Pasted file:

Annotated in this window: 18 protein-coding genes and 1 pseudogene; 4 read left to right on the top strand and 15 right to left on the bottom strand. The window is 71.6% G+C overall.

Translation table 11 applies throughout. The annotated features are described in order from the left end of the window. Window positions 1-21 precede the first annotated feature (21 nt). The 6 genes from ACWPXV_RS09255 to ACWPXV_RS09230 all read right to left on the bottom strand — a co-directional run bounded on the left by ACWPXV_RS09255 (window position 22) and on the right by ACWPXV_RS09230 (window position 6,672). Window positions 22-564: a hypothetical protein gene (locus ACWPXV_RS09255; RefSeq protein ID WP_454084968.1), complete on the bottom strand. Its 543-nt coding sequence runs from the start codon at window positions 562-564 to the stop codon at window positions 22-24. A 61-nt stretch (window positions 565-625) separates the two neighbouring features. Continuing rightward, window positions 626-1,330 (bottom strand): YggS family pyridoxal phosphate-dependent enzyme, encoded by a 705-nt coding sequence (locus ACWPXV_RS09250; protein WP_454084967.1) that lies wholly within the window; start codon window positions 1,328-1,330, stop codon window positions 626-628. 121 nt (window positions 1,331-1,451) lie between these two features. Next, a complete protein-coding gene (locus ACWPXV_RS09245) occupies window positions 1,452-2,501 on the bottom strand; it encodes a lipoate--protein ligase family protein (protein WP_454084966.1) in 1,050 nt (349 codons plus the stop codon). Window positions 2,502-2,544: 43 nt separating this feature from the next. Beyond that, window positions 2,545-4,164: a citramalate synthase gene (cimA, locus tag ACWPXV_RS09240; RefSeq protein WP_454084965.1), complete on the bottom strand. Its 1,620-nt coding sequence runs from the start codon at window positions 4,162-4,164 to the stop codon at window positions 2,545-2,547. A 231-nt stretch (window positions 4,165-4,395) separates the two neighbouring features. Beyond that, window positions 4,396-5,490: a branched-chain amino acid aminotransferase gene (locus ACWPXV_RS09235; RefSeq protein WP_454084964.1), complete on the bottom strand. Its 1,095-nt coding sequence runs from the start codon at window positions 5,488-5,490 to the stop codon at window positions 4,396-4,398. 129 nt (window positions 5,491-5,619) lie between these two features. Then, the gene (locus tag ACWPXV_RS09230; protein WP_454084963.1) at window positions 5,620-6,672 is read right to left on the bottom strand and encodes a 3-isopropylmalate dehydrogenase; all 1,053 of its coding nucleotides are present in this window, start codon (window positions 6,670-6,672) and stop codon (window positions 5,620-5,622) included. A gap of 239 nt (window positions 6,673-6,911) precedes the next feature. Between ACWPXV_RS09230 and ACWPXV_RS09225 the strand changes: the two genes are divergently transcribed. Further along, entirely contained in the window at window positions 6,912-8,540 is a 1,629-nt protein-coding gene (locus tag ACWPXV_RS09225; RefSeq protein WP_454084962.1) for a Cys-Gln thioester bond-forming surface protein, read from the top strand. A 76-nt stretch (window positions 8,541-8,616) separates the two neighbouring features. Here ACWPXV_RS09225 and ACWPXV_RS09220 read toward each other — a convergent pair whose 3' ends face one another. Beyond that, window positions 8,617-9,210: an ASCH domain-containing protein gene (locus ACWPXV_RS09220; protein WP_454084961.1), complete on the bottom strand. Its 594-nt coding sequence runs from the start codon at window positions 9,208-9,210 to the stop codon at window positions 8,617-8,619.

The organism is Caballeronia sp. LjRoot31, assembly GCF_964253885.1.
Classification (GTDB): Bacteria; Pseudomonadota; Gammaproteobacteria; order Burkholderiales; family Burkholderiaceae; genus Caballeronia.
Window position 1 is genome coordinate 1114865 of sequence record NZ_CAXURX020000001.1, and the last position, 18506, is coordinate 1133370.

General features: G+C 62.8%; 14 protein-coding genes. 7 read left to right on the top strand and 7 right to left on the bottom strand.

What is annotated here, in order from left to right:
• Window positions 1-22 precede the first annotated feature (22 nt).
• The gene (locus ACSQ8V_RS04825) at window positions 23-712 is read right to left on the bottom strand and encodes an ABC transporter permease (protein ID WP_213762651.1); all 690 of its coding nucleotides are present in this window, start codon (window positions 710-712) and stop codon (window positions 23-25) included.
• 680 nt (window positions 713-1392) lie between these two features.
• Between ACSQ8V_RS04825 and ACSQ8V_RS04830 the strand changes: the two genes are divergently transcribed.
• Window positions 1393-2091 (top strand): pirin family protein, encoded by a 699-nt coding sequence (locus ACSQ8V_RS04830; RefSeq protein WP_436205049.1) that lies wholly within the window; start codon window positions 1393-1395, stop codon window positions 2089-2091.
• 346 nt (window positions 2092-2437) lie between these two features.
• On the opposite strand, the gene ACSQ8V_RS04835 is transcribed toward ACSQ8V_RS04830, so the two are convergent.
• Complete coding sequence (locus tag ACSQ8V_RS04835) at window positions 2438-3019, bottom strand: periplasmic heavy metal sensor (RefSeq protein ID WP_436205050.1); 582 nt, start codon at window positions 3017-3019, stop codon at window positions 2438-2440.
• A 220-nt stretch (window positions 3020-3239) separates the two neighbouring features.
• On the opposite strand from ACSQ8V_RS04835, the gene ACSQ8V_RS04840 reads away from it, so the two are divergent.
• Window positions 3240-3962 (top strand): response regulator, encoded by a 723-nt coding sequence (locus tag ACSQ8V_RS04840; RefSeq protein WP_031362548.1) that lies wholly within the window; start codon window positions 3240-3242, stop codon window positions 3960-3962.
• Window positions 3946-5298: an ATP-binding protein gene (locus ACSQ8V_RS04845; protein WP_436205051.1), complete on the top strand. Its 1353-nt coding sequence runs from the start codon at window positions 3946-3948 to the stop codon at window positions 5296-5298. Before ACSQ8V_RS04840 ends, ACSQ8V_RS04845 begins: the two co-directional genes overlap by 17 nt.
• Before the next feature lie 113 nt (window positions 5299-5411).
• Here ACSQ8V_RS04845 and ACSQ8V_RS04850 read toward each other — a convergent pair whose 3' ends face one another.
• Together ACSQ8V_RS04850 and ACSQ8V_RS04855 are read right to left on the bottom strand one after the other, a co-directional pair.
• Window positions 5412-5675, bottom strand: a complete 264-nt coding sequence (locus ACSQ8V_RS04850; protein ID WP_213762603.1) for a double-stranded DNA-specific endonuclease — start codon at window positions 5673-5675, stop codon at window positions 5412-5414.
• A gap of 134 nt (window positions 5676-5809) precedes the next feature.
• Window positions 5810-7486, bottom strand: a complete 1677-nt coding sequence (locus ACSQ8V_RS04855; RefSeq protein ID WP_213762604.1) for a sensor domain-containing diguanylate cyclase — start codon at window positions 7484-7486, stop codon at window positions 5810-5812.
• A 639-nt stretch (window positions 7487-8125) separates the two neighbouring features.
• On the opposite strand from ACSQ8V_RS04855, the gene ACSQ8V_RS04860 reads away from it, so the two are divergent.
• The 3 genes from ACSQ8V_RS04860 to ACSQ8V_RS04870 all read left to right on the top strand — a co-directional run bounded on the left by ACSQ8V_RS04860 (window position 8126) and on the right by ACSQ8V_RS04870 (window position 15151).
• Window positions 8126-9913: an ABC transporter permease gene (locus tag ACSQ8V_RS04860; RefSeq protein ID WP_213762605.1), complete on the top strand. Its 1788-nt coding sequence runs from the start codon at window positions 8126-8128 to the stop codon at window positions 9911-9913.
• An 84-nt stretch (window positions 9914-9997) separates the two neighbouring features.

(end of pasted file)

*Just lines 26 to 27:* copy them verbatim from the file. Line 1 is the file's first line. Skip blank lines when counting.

• A 639-nt stretch (window positions 7487-8125) separates the two neighbouring features.
• On the opposite strand from ACSQ8V_RS04855, the gene ACSQ8V_RS04860 reads away from it, so the two are divergent.